There is a group that I find impressive, however, and that is professional golfers. Not only are they great athletes (they make golf look easy, and it ain't), with rare exception, these guys are down to earth. Most of them don't have the arrogance of other professional sports stars, they donate their time and money to a variety of charities, and when they win a tournament, the first thing they do is embrace their children. I like that.

Two days ago, we had the opportunity to attend a practice round of the PGA Championship at Southern Hills in Tulsa. This is how much I wanted to go see my golfers. I don't do mornings and I don't do heat. I got up at 4:30 a.m., drove to Tulsa and spent five and a half hours walking in the 95+ degree weather. I not only got to watch the guys play golf, I got to take pictures. One of my favorite golfers is Retief Goosen. He plays amazing golf, and I am in awe of him because he has been struck by lightning. Twice.

The first time, he was 15. It burned his clothes off and melted his shoes. He was in the hospital for six days and two weeks later, he was playing golf again. Okay, I'm not going to focus on how dumb it is to be out playing golf when there is lightning around (twice), because that would spoil my image of what a badass he is. It was probably freak lightning from a clear, cloudless sky anyway. Yeah, I'm sure of it.

So I, who isn't easily impressed, came around a corner and turned into a teenage girl at a rock concert because "OHMIGOD IT'S TIGER WOODS!"

The only thing cooler than to watch him drive and get a couple dozen pictures would have been to get his autograph. Probably just as well I didn't get that close to him. I might have passed out. Just saying.

Tuesday, August 07, 2007

Times Have Changed

Yesterday the dorms opened at OSU. Daughter was eager to check out her crib and make a game plan for what she will need when she moves in, in a couple of weeks. Check out her new digs.

I'm very impressed with this space. It's actually in one of the older buildings on campus and it's not central to the campus. Which means she'll walk a lot, which may help fend off the freshman fifteen. She doesn't have a roommate and she has her own bathroom.

Being there got me to thinking about the dorms I stayed in when I was in college oh so many moons ago. Always had a roommate and two suitemates. Now there's a kooky plan - four teenage girls and one bathroom. Our beds were narrow and hard, we had desks the size of postage stamps. We didn't have mini-fridges or microwaves or laundry rooms (non-coin operated even) down the hall next to the lounge with the cozy chairs and flat screen television. There wasn't a coffee shop or a cafeteria on the bottom floor.

We had RA's who had been trained by Hitler. We also had room inspections every few weeks, so we had to keep everything shiny and clean. And my room did not resemble hers at all. In fact, I found a picture that reminded me of one of my dorm rooms.

I'm just saying.

Monday, August 06, 2007

My Peeps

I've been in a slump and not prone to writing, and I think I've figured out why, due to some big deal things. A wedding, a baby shower, and kids going places. I homeschooled for several years and then my kids went back to public school. We lived in a small town and our son went to school there. But our daughter wanted to do junior high thirty miles south, so I drove her down every morning and went back to get her in the afternoon. Do the math. It was worth it. And this is why.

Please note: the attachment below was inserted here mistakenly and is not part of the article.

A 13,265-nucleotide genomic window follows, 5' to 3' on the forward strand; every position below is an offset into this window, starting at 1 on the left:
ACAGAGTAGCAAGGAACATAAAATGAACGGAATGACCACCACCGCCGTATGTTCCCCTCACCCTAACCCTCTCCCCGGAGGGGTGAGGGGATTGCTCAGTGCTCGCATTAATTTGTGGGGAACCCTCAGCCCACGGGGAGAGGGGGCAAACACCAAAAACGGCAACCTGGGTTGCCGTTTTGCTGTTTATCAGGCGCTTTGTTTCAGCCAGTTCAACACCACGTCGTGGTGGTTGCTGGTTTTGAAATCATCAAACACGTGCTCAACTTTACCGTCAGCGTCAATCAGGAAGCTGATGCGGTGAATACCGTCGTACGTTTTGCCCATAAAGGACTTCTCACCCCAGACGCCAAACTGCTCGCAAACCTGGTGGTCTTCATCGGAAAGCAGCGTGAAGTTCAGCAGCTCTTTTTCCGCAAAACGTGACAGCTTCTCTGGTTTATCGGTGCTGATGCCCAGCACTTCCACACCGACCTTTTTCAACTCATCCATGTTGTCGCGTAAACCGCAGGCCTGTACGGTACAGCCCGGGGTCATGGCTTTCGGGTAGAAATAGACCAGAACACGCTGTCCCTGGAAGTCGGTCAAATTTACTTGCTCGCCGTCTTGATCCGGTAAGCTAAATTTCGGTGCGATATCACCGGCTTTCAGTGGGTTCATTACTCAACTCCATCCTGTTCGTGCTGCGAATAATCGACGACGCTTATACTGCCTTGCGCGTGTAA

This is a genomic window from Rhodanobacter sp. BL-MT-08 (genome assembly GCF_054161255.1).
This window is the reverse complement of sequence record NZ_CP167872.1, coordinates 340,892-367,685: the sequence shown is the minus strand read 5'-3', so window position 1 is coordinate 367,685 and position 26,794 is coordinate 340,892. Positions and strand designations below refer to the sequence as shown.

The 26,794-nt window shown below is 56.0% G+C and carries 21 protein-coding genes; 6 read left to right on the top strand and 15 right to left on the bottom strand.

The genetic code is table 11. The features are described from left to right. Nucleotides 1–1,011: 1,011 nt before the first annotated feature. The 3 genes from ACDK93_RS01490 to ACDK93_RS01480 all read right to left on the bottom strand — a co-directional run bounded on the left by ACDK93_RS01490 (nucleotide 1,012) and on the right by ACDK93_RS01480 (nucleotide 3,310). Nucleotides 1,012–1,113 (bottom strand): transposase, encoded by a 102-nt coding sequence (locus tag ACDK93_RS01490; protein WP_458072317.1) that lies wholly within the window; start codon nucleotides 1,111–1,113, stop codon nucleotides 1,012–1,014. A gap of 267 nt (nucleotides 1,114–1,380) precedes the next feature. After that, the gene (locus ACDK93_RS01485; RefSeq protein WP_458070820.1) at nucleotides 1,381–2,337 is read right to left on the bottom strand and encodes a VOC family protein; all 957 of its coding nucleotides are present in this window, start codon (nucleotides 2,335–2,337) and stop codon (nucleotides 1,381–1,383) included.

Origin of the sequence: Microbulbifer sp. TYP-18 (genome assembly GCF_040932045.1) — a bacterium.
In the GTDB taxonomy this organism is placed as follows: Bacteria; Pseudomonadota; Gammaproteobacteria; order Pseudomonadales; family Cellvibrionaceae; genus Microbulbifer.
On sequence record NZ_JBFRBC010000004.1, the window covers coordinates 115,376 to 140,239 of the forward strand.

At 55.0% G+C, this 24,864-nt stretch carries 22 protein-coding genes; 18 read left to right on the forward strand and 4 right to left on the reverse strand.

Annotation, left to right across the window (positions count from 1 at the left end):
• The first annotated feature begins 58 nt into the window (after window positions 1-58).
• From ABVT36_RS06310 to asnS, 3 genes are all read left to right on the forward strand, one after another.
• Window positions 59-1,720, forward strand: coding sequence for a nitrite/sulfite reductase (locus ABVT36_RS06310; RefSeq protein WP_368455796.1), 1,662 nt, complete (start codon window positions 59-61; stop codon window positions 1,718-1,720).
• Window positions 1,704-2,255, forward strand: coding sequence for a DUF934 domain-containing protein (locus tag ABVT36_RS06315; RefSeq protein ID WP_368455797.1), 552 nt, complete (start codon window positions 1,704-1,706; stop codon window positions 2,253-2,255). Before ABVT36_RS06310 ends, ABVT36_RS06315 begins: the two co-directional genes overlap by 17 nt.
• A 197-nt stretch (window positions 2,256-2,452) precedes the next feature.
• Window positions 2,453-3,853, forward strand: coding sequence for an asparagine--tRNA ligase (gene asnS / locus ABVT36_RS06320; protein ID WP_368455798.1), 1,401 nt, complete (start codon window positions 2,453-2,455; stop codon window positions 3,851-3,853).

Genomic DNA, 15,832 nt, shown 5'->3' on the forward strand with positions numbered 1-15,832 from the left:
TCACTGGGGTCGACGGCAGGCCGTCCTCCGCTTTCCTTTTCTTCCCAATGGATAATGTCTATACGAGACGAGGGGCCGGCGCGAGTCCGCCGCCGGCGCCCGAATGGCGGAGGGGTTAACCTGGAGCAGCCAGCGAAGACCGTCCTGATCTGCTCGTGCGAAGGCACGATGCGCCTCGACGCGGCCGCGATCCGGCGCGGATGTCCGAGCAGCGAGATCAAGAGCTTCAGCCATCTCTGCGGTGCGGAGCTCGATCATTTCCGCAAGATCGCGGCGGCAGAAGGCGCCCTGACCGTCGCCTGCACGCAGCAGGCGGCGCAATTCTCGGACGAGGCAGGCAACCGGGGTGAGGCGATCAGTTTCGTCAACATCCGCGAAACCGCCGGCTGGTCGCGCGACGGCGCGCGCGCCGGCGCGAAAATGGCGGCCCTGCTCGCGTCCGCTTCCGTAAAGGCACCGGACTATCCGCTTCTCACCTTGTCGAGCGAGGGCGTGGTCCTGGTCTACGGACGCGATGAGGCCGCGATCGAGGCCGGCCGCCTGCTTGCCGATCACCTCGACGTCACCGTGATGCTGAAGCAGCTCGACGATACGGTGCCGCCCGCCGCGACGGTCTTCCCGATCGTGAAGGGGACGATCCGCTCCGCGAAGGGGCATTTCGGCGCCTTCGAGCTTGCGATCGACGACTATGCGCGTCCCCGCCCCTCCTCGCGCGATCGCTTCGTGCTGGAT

Bad picture of a picture. The guy on the left is Joe. Joe is the kindest, most sensitive person on the planet. He has a great singing voice. I would have a van full of kids talking louder than you can imagine. ANY song that came on the radio, you would hear Joe's voice from the back of the van "I LOVE THIS SONG!" Always followed by a chorus of "JOOOOOOE!" They all called me Mom. One time, Joe needed my attention. After a few feeble "Moms,", he said "Mrs. Kooiman!" Brought the entire van to dead silence. Love it.

Next over is Jennifer. Jenn was a year older and didn't spend much time at my house. Suffice it to say, she's a firecracker outside and a marshmallow inside.

Fourth over is Kate, whose wedding we attended yesterday. Surrealistic, given that my favorite memories of her are riding on the back of the lawn mower while Jess mowed our lawn in Pond Creek.

Next is Jess, who gets a lot of press on this blog. Then, there is Bennett. My favorite memory of Ben is when he and my daughter were doing a project together. It consisted of building a finite object from balsa wood, and designing it in such a way as to stand many pounds of pressure before collapsing. They had been working on it in class for a couple of weeks, and had one weekend to finish on their own before grading. I picked the kids up after school, dropped several of them off, and got to Ben's house. When he got out, their project fell out of the car and shattered. Bennett looked down and was silent for a couple of seconds. Then, he broke out into bwaahahaha laughter. I wish I had a picture of that face.

Then there is Tonica, third from left, a force with which to be reckoned. Since I've known her, when she was 13, that child could belt out a song . . . you can't imagine. She sings all the time. The only time she didn't walk through my door singing, she walked through it after a breakup from a year long relationship with her first love, straight into my arms, crying. I prefer the singing. Hubby has said for years that he would sponser her to audition for American Idol, and I would go as her chaperone. I wish she would do that. She just left for boot camp for National Guard. I'm so proud and so scared.

These are my kids. They have been a huge part of my life. I love them beyond measure. I pray that their lives are all they hope for, and I am so grateful that I have been blessed to have experienced them.